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The Changeling

  • Theater, Drama
  • 3 out of 5 stars

Time Out says

3 out of 5 stars

The Changeling: Theater review by Adam Feldman

Classical theater is in danger of becoming a thing we only read about in class. Even the most esteemed plays from before the 20th century—at least those by playwrights not named William Shakespeare—are in ever shorter supply, and only a few brave companies are committed to fanning their embers. Thank the ancient muses, then, for Jesse Berger and his Red Bull Theater, who for more than a decade have been staging gutsy, gory and well-versed productions of Jacobean mainstays. Some, like The Revenger’s Tragedy, have been palpable hits; others have been honorable misses. The Changeling falls somewhere in between: It’s a solid account of Thomas Middleton and William Rowley’s challengingly constructed 1622 play, a sordid tragicomedy of unchastity, murder and deception.

“Our citadels are placed conspicuous to outward view on promontories’ tops,” says Spanish nobleman Vermandero (a hale Sam Tsoutsouvas). “But within are secrets.” And what a hive of hidden iniquity his castle turns out to be. His daughter, the seemingly virtuous Beatrice-Joanna (Sara Topham), lusts for the comely Alsemero (Christian Coulson) but is engaged to another man, whom she arranges to have murdered by De Flores (Manoel Felciano), the disfigured servant who has been stalking her. De Flores then blackmails her and (true to his name!) deflowers her, leading to a climax of guilt, deception and bloody comeuppance.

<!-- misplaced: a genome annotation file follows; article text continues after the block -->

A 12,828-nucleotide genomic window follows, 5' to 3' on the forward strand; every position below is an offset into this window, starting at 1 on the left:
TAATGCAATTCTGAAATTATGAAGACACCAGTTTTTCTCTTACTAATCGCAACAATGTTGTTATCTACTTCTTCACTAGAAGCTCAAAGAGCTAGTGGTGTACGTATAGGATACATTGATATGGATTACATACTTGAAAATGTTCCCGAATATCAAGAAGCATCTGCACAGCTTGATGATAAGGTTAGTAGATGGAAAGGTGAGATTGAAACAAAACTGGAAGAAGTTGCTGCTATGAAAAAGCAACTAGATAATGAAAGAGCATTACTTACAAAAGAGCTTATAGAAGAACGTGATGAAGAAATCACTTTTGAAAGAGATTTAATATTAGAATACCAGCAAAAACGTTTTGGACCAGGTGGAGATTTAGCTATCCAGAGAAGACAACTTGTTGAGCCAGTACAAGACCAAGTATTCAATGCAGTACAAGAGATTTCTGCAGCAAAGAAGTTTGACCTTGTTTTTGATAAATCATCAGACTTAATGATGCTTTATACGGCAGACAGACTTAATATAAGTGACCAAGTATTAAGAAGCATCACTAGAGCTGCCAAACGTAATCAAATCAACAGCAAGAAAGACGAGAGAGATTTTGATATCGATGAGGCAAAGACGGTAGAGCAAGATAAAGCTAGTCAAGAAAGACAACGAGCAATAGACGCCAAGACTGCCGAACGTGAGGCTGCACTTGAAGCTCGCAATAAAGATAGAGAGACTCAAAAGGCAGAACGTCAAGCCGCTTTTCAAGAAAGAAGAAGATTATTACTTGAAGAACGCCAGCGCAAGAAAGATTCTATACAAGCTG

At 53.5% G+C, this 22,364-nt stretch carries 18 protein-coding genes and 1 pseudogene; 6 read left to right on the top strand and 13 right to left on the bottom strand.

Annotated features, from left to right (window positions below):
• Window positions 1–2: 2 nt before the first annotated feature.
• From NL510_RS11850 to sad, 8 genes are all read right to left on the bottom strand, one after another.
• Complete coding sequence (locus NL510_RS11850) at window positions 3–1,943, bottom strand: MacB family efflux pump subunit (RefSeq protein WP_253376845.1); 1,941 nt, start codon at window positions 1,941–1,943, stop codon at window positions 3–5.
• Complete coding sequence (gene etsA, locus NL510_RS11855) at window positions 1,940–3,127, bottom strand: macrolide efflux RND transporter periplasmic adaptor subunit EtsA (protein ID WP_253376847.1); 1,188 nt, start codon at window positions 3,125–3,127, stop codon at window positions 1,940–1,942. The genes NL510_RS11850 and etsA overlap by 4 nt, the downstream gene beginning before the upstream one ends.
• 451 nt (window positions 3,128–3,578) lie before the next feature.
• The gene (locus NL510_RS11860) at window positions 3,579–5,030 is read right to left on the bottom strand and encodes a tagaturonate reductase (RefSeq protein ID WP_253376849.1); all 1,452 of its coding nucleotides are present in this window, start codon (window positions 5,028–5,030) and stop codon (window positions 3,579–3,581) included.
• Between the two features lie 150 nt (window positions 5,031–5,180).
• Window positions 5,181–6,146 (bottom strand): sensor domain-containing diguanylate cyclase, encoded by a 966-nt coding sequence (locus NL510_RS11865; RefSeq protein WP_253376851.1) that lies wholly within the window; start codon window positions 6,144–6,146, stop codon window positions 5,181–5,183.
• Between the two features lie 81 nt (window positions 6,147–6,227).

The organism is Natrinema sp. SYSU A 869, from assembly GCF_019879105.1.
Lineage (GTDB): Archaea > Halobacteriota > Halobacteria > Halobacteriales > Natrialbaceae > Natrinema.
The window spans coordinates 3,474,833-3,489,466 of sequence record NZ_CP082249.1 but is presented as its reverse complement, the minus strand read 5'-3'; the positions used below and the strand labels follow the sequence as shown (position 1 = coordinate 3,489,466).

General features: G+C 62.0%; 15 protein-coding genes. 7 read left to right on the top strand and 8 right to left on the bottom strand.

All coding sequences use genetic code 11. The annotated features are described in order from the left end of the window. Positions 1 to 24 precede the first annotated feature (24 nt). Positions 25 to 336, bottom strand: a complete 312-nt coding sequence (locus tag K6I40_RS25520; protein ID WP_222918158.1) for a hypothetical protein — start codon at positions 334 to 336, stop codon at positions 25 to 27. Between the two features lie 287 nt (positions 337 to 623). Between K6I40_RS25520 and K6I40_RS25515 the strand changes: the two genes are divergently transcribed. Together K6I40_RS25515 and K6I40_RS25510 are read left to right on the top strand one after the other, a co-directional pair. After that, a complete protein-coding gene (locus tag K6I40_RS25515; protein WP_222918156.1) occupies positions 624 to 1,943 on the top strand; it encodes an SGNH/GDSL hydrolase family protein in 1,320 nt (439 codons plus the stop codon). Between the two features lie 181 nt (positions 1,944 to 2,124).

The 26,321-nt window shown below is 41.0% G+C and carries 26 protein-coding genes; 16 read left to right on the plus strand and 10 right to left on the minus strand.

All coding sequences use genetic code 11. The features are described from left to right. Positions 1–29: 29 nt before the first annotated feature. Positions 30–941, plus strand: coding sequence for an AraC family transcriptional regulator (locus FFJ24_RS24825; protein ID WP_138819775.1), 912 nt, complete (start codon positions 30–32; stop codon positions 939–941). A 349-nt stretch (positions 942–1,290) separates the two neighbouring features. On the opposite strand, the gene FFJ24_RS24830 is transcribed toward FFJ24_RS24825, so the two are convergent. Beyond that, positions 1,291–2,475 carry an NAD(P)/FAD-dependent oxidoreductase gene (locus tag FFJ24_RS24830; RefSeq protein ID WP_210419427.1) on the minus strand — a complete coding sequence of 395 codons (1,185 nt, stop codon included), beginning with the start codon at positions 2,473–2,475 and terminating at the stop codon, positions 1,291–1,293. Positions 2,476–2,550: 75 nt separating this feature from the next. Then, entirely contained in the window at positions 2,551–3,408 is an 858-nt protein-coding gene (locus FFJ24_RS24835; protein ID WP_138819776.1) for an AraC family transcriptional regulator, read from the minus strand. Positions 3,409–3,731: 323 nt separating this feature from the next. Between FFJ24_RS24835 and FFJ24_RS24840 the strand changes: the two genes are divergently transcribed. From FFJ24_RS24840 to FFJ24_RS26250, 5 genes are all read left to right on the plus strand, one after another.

The play takes some very strange turns indeed—a potion to detect virginity, a bed trick, a gruesome finger removal—and Berger directs it with intelligent sincerity. Felciano brings unexpected sensitivity to his brutish role, and Stratford Shakespeare Festival vet Topham charts a convincing journey through privilege, self-discovery and ruin. Nearly half of The Changeling, however, is devoted to a secondary story, set in a madhouse, that comically mirrors the main story’s themes but has no other connection to it. Despite committed zaniness from the cast—especially Bill Army as a man pretending to be a fool so he can woo the wife of the jealous doctor who runs the looney bin (don’t ask)—the humor of these scenes is hard to render, and the back-and-forth between plots gets tiring. The elegance and clarity of this Changeling are laudable, but a stronger sense of the grotesque might make it more attractive to verse-averse audiences.—Adam Feldman

Lucille Lortel Theatre (Off Broadway). By Thomas Middleton and William Rowley. Dir. Jesse Berger. With Manoel Felciano, Sara Topham. 2hrs 15mins. One intermission.

Follow Adam Feldman on Twitter: @FeldmanAdam

Adam Feldman
Written by
Adam Feldman


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